Sariputta’s Caring

He then visited the sick hall and provided comfort and medicine for the monks who were sick. Tending a sick monk named Tissa that everyone had rejected, the Buddha had said, "Those that tend the sick tend me (follow my teachings)." Sariputta, reminding the monks of this, encouraged the novice monks to help with the caring and comforting of the sick. If any of them required medicine that was not available on site, he arranged for it to be obtained. It was only after such duties were taken care of that Sariputta went on his alms round.

There are many documented instances of Sariputta’s ministering to the sick. His instruction and comfort to Anathapindika are noteworthy. Sariputta helped Anathapindika on two occasions. The first was when he was sick and in excruciating pain. Sariputta had reminded Anathapindika that he was a Sotapanna and as such on the path to enlightenment. He could not fall away from the Dhamma or obtain rebirth in one of the unhappy plains. These words relaxed Anathapindika’s mind and gave him great happiness. The excruciating pain disappeared. So grateful was Anathapindika to Sariputta that he offered him the rich meal that had been prepared by his servants to tempt him to eat.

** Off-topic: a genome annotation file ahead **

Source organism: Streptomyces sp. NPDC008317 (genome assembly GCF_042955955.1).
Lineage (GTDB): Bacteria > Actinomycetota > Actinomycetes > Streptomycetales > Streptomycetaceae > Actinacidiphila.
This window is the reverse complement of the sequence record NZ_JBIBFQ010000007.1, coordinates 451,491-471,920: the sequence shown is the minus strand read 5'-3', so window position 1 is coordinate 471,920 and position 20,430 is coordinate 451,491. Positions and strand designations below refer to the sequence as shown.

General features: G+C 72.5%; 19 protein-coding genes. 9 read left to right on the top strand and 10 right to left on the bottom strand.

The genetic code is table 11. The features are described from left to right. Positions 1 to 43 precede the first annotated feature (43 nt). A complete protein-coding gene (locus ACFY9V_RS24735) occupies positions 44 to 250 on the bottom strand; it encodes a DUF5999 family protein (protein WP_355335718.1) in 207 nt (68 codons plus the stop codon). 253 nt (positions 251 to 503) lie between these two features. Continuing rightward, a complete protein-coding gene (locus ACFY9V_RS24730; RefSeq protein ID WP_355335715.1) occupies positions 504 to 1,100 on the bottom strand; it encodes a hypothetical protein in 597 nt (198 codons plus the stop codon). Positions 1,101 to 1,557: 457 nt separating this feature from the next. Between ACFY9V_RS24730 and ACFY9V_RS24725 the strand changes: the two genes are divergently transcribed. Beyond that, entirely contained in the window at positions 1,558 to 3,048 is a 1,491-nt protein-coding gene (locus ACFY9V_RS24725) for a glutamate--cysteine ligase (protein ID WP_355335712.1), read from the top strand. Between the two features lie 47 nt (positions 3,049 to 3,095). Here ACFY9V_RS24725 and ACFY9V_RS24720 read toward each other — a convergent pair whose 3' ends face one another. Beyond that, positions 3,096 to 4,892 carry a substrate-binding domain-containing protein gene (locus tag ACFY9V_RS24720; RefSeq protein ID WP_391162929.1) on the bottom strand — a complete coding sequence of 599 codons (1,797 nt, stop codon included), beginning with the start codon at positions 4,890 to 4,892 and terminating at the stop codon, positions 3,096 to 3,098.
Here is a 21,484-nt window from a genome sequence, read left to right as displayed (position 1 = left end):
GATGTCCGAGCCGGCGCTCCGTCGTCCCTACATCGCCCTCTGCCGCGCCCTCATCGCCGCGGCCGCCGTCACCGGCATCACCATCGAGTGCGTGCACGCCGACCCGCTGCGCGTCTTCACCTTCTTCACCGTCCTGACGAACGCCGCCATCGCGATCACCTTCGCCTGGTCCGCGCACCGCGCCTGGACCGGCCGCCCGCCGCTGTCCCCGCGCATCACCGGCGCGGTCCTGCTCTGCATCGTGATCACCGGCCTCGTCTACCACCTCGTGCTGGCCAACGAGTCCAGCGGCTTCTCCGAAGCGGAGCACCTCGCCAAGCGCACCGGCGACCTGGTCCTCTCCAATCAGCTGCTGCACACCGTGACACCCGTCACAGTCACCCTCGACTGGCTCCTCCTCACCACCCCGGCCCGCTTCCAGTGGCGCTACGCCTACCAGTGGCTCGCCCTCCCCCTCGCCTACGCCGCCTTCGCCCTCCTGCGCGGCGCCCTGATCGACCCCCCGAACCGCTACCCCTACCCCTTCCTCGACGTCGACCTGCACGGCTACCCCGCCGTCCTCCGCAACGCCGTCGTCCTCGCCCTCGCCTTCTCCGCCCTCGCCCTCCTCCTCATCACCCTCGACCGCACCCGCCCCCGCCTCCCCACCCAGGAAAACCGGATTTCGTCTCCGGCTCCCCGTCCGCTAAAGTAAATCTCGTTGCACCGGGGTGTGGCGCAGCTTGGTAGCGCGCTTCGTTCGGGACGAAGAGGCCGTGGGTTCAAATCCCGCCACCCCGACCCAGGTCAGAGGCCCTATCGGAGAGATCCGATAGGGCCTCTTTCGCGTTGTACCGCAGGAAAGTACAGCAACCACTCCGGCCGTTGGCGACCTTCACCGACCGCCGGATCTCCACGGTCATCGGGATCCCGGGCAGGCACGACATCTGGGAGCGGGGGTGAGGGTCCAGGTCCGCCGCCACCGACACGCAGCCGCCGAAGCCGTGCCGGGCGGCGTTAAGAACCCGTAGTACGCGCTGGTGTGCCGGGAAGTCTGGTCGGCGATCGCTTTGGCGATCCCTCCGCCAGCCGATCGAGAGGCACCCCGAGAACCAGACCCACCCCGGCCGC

The second instance was at Anathapindika’s deathbed. Anathapindika, who had a lot of confidence in Sariputta and respect for him had requested his presence ‘out of compassion for him’. Sariputta, accompanied by Ananda, had come and given an inspiring sermon on non-attachment. Anathapindika was moved to tears by the profound discourse, the likes of which he had never heard before. Shortly after, Anathapindika died and was reborn in the Tusita heaven as a Deva. That night he came in splendor to Jetavana to praise the glory of the chief disciple. Saluting the Buddha, he said:

    "Sariputta truly is endowed with wisdom
    With virtue and with inner peace,
    Even a monk that has gone beyond
    At best can only equal him."

The next morning the Buddha told His monks of His visitor and what he had said, without identifying the Deva. Ananda immediately identified Anathapindika correctly by saying that the Deva must be Anathapindika, reborn as a Deva, as he had great respect for and confidence in Sariputta.

Sariputta’s Humility

Sariputta’s humility is also documented in the text. When traveling with the Buddha he did not feel that as the first chief disciple his place should be next to the Buddha. Instead, he trailed behind, helping the sick and infirm monks who usually lagged behind. In fact, because of his immense compassion and caring, on one such instance Sariputta was the last to arrive. As all the good accommodation had been taken, Sariputta slept in a tent made of robes. When this was brought to the Buddha’s attention He said that accommodation should be arranged based on seniority in the order and dispensed the Tittira Jataka, where in a previous birth the Buddha and His chief disciples had similarly decided that the three of them would pay homage and obeisance to the most senior member.